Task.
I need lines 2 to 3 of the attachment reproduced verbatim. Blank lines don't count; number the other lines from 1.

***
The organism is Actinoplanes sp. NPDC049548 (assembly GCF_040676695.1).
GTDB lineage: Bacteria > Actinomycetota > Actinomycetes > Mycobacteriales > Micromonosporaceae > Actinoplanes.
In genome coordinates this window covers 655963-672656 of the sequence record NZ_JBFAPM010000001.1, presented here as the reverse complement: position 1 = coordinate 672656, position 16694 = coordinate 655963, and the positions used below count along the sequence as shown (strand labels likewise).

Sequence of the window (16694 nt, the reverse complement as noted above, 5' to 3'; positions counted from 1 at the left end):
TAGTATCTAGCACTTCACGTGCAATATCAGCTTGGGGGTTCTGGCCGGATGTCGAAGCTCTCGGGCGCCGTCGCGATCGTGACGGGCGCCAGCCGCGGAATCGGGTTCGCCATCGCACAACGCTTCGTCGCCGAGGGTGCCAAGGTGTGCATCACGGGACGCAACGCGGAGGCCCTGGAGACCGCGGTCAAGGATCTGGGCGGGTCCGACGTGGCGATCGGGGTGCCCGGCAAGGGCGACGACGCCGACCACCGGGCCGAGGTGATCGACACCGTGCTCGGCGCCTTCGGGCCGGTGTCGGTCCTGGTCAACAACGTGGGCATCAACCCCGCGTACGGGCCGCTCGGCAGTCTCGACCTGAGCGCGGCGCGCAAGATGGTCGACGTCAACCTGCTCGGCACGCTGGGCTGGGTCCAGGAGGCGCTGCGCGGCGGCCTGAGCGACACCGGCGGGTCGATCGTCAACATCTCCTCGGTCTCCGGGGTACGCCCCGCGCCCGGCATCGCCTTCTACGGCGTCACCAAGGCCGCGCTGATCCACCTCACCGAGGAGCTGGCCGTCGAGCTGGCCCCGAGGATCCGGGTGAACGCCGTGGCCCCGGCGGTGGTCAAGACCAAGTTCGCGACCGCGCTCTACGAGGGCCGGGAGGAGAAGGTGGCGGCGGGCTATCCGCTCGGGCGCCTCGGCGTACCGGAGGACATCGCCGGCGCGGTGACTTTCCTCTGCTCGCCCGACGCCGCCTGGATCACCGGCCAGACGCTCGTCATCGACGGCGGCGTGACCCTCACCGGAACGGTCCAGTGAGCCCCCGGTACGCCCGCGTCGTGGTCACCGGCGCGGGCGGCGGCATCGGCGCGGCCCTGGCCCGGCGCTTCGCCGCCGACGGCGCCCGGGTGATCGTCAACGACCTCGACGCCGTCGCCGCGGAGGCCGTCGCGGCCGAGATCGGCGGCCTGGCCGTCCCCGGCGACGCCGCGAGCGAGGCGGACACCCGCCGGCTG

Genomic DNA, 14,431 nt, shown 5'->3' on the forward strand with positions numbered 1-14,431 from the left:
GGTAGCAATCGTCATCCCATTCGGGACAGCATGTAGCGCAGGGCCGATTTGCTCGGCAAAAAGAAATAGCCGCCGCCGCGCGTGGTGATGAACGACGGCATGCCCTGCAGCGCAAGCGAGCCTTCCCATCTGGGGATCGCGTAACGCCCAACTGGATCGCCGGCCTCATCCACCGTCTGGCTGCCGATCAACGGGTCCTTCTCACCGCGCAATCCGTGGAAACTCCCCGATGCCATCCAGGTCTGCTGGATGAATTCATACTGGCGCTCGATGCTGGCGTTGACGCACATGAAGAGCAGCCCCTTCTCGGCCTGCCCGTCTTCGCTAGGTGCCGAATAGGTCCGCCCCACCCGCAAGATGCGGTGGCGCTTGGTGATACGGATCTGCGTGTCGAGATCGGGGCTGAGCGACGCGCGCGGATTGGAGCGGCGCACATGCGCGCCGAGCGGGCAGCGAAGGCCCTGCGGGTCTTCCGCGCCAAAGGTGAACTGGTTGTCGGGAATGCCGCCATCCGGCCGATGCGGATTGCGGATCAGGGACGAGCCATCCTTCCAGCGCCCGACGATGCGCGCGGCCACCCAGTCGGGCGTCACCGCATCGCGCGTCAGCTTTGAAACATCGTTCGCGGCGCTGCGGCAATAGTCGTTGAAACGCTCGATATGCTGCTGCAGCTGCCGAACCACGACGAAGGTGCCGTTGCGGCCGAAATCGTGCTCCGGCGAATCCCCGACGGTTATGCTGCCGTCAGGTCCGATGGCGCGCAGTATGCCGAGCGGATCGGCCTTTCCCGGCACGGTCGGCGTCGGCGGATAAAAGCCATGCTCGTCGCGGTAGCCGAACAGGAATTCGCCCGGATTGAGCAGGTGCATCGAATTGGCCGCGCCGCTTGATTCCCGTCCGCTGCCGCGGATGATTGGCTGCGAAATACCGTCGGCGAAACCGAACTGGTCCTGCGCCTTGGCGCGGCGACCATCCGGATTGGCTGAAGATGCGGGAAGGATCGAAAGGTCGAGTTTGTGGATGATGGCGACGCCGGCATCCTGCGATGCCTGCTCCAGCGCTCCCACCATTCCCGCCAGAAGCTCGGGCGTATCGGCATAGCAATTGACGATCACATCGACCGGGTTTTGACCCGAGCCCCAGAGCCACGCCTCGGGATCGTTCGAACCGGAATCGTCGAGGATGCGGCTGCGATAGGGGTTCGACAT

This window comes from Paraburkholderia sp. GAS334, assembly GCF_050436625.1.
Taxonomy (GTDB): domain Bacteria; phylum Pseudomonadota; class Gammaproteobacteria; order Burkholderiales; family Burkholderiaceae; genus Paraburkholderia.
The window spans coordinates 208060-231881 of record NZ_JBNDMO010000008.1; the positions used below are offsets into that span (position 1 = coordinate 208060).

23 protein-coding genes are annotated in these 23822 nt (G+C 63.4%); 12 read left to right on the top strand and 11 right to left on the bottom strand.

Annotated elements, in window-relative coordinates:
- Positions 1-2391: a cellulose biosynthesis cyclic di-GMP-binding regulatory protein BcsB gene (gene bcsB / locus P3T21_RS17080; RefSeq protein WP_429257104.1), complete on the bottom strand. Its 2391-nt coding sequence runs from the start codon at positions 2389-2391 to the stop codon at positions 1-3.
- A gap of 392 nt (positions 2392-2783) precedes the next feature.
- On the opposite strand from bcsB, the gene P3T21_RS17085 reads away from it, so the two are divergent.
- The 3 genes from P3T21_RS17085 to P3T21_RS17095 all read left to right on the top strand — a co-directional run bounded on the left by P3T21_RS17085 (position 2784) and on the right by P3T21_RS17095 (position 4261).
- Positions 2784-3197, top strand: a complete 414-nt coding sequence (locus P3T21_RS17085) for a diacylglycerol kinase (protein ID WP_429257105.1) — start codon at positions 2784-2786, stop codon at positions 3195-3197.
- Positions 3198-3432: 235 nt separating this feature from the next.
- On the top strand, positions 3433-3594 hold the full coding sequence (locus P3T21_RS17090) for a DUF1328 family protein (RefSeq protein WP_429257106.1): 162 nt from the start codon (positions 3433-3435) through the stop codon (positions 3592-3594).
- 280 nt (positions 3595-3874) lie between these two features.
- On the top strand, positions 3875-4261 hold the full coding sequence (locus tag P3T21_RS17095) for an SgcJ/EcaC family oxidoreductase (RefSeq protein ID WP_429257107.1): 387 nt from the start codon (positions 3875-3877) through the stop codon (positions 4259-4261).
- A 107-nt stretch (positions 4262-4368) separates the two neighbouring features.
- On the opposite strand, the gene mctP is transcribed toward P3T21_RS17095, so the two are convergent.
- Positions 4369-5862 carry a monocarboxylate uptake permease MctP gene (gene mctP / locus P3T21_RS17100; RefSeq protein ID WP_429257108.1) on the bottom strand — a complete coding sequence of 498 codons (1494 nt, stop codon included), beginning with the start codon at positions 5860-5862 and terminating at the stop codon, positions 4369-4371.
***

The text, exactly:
GTDB lineage: Bacteria > Actinomycetota > Actinomycetes > Mycobacteriales > Micromonosporaceae > Actinoplanes.
In genome coordinates this window covers 655963-672656 of the sequence record NZ_JBFAPM010000001.1, presented here as the reverse complement: position 1 = coordinate 672656, position 16694 = coordinate 655963, and the positions used below count along the sequence as shown (strand labels likewise).